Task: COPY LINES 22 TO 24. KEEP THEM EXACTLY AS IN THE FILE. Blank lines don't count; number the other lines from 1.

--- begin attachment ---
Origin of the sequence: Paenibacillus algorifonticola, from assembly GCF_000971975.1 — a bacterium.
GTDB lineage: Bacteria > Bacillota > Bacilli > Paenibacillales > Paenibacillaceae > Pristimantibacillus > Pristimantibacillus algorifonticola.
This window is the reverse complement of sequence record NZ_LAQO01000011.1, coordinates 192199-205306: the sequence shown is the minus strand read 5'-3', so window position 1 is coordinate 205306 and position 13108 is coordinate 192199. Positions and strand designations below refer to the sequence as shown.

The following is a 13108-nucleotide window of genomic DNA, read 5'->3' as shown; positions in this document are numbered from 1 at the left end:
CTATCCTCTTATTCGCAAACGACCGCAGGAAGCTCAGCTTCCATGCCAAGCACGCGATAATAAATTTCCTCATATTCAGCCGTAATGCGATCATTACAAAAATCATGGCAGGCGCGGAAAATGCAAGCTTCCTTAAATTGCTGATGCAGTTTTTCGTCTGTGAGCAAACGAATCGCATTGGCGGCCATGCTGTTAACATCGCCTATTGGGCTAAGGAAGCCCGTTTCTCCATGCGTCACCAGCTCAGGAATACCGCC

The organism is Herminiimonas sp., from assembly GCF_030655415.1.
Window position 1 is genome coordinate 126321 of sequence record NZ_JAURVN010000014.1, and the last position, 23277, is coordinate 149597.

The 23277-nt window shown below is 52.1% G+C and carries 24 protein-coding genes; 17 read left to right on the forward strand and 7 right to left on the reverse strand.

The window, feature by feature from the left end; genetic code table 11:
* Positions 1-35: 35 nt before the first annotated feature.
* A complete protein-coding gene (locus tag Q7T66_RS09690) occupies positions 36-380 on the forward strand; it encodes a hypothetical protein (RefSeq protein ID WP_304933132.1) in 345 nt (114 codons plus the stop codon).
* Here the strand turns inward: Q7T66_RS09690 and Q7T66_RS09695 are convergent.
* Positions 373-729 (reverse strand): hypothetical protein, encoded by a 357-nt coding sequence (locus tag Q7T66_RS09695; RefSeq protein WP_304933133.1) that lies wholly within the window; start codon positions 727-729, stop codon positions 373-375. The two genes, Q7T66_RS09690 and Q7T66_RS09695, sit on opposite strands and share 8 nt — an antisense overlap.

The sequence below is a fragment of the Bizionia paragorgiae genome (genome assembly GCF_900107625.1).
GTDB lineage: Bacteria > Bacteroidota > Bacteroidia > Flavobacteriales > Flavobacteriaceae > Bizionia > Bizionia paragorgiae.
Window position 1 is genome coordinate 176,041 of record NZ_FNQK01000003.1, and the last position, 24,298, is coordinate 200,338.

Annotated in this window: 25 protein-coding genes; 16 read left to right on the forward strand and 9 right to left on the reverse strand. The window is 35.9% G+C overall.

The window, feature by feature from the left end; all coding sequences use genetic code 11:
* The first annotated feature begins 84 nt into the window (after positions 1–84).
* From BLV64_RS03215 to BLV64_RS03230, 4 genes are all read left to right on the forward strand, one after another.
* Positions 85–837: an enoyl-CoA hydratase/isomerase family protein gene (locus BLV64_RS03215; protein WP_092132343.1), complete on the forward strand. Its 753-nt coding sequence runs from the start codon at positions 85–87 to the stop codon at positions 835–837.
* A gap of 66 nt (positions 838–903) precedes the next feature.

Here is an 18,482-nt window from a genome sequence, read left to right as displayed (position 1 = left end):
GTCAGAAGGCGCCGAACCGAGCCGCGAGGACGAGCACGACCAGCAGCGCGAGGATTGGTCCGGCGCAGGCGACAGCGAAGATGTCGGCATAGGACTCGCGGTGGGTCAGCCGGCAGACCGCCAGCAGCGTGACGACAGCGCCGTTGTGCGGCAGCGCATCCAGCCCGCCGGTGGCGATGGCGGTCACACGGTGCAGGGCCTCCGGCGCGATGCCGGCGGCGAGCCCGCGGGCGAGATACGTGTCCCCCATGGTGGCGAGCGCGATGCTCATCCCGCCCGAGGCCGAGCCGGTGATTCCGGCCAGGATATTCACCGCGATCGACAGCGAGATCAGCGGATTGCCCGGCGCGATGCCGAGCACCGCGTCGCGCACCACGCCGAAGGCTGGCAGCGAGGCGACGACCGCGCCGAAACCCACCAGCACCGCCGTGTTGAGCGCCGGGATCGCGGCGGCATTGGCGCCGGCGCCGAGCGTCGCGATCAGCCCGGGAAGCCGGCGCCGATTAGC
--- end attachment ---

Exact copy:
* A gap of 66 nt (positions 838–903) precedes the next feature.

Here is an 18,482-nt window from a genome sequence, read left to right as displayed (position 1 = left end):
GTCAGAAGGCGCCGAACCGAGCCGCGAGGACGAGCACGACCAGCAGCGCGAGGATTGGTCCGGCGCAGGCGACAGCGAAGATGTCGGCATAGGACTCGCGGTGGGTCAGCCGGCAGACCGCCAGCAGCGTGACGACAGCGCCGTTGTGCGGCAGCGCATCCAGCCCGCCGGTGGCGATGGCGGTCACACGGTGCAGGGCCTCCGGCGCGATGCCGGCGGCGAGCCCGCGGGCGAGATACGTGTCCCCCATGGTGGCGAGCGCGATGCTCATCCCGCCCGAGGCCGAGCCGGTGATTCCGGCCAGGATATTCACCGCGATCGACAGCGAGATCAGCGGATTGCCCGGCGCGATGCCGAGCACCGCGTCGCGCACCACGCCGAAGGCTGGCAGCGAGGCGACGACCGCGCCGAAACCCACCAGCACCGCCGTGTTGAGCGCCGGGATCGCGGCGGCATTGGCGCCGGCGCCGAGCGTCGCGATCAGCCCGGGAAGCCGGCGCCGATTAGC